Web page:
IN THE UNITED STATES DISTRICT COURT FOR THE SOUTHERN DISTRICT OF ILLINOIS
July 14, 2010
JOSEPH L. BROWN, PLAINTIFF,
ZACK ROECKMAN, ET AL., DEFENDANTS.
The opinion of the court was delivered by: Gilbert, District Judge
MEMORANDUM AND ORDER
Plaintiff, an inmate currently confined at the United States Penitentiary locate in Pine Knot, Kentucky (USP-McCreary),, brings this action for deprivations of his constitutional rights. This case is now before the Court for a preliminary review of the complaint pursuant to 28 U.S.C. § 1915A, which provides:
The court shall review, before docketing, if feasible or, in any event, as soon as practicable after docketing, a complaint in a civil action in which a prisoner seeks redress from a governmental entity or officer or employee of a governmental entity.
(b) Grounds for Dismissal
On review, the court shall identify cognizable claims or dismiss the complaint, or any portion of the complaint, if the complaint--
(1) is frivolous, malicious, or fails to state a claim on which relief may be granted; or
(2) seeks monetary relief from a defendant who is immune from such relief.
28 U.S.C. § 1915A.
An action or claim is frivolous if "it lacks an arguable basis either in law or in fact." Neitzke v. Williams, 490 U.S. 319, 325 (1989). An action fails to state a claim upon which relief can be granted if it does not plead "enough facts to state a claim to relief that is plausible on its face." Bell Atlantic Corp. v. Twombly, 590 U.S. 544, 570 (2007). A complaint is plausible on its face "when the plaintiff pleads factual content that allows the court to draw the reasonable inference that the defendant is liable for the misconduct alleged." Ashcroft v. Iqbal, 129 S.Ct. 1937, 1949 (2009). Although the Court is obligated to accept factual allegations as true, some factual allegations may be so sketchy or implausible that they fail to provide sufficient notice of a plaintiff's claim. Brooks v. Ross, 578 F.3d 574, 581 (7th Cir. 2009). Additionally, Courts "should not accept as adequate abstract recitations of the elements of a cause of action or conclusory legal statements." Id. At the same time, however, the factual allegations of a pro se complaint are to be liberally construed. Rodriguez v. Plymouth Ambulance Service, 577 F.3d 816, 821 (7th Cir. 2009).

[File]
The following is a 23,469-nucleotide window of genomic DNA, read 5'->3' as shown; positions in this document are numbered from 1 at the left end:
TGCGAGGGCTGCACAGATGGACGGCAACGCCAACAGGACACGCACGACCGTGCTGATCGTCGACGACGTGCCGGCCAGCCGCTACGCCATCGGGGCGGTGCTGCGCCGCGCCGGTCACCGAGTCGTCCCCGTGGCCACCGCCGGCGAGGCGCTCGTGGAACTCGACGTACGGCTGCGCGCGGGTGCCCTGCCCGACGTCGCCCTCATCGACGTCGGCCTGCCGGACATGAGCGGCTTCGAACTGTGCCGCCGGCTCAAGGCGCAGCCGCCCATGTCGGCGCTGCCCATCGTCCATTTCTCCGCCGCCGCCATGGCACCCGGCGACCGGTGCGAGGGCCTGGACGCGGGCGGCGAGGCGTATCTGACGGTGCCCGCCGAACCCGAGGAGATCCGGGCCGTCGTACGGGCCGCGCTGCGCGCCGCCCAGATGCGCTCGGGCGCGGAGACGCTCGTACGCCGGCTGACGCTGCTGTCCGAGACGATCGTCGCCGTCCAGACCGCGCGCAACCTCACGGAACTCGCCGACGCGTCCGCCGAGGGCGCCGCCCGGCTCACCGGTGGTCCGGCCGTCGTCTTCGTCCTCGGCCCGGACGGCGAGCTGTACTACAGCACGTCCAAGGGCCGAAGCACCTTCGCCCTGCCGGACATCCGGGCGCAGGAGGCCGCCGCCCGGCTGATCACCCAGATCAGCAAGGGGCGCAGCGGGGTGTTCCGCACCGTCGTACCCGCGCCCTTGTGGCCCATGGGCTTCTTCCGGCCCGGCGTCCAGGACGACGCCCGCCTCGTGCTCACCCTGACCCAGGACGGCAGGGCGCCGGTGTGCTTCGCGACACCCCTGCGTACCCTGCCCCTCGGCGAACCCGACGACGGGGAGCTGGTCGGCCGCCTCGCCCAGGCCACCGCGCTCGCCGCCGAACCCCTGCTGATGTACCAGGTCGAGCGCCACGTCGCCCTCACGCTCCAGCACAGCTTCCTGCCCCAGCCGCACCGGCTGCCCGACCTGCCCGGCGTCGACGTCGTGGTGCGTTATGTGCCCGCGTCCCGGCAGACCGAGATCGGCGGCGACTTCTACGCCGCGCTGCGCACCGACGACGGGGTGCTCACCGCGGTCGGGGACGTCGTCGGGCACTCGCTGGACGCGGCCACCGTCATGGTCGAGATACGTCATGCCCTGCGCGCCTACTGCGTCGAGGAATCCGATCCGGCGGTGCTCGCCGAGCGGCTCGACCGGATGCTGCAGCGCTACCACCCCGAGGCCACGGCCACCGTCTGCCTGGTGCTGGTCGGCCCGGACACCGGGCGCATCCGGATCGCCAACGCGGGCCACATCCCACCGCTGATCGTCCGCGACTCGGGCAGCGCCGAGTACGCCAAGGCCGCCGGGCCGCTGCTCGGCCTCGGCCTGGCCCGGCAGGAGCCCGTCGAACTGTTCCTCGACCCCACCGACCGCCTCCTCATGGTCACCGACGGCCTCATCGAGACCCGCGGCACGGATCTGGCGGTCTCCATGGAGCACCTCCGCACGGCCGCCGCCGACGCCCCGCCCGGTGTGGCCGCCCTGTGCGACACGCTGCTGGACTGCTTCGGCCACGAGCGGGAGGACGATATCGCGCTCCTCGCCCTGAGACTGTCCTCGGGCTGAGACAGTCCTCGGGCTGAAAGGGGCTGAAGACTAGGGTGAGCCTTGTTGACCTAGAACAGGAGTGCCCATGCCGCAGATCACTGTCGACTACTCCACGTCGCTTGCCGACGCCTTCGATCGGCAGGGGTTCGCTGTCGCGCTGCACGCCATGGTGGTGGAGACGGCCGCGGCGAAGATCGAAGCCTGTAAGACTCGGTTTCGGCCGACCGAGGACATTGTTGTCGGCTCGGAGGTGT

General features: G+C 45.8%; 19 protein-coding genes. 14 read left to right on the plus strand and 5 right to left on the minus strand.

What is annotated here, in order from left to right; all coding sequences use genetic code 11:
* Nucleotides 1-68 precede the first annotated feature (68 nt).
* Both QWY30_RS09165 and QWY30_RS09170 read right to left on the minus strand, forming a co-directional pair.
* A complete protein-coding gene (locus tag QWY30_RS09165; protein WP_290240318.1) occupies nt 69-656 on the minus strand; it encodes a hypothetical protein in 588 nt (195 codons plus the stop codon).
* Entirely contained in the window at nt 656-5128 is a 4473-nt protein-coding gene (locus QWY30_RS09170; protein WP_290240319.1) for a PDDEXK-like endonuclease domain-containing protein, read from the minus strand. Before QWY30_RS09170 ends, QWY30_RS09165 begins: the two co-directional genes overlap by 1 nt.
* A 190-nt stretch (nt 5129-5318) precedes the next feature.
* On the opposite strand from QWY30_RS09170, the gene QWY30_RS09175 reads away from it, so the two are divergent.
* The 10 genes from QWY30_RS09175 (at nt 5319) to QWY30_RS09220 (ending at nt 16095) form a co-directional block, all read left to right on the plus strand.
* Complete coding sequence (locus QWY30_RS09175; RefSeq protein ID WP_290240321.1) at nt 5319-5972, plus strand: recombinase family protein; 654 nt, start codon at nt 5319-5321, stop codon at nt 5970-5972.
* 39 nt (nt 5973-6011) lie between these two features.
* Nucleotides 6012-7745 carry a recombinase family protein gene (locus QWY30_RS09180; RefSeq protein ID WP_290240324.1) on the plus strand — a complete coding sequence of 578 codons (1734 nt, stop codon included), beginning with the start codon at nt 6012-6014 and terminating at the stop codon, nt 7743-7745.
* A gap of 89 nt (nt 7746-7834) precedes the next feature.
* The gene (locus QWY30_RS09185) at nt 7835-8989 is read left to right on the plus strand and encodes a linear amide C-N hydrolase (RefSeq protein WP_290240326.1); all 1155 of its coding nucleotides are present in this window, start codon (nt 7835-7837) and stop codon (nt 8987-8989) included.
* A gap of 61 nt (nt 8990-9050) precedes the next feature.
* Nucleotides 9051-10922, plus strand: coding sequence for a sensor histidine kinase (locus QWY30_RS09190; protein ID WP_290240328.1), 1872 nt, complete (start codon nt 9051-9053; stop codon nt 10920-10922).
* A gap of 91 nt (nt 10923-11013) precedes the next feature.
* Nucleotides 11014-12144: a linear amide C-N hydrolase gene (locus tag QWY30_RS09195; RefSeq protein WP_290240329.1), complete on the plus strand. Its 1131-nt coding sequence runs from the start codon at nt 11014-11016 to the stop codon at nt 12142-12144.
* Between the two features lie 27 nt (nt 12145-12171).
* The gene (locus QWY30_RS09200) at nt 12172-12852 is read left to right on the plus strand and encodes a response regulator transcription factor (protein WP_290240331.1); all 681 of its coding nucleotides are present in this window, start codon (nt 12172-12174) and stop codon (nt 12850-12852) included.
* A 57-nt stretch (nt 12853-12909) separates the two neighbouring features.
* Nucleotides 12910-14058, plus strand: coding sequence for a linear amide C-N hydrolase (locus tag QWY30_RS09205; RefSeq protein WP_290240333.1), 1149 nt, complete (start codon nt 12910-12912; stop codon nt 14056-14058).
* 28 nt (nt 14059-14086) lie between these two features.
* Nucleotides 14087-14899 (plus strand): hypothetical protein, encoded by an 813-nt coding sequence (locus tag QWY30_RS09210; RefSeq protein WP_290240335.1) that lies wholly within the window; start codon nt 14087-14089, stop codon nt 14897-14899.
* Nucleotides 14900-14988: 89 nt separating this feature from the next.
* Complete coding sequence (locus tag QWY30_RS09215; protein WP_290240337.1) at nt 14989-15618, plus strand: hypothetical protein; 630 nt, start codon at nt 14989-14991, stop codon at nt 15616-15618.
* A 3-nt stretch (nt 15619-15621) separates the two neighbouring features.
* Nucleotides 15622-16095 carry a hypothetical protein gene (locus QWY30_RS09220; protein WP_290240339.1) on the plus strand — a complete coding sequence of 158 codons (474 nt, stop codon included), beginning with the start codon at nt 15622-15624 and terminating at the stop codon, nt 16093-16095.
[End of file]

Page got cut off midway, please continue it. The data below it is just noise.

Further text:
On January 10, 2009, while confined at the Marion County Law Enforcement Center pending sentencing on federal charges, Plaintiff suffered a seizure and was taken to the Salem Township Hospital. Examination of Plaintiff at the hospital revealed that the seizure was due to an adverse reaction to barbiturates.Plaintiff states that he was not on any prescribed barbiturates, that during his time at the jail he had no contact visits, and that none of his meals were served to him by other prisoners. Therefore, Plaintiff concludes that the only way he could have ingested barbiturates is if it were surreptitiously served to him by correctional staff intending to harm him. Plaintiff claims that Defendant Roeckeman, the Administrator of the Marion County Law Enforcement Center, failed to provide him a safe facility free from cruel and unusual punishment. Plaintiff claims that Defendant Milner was in charge of all federal prisoners.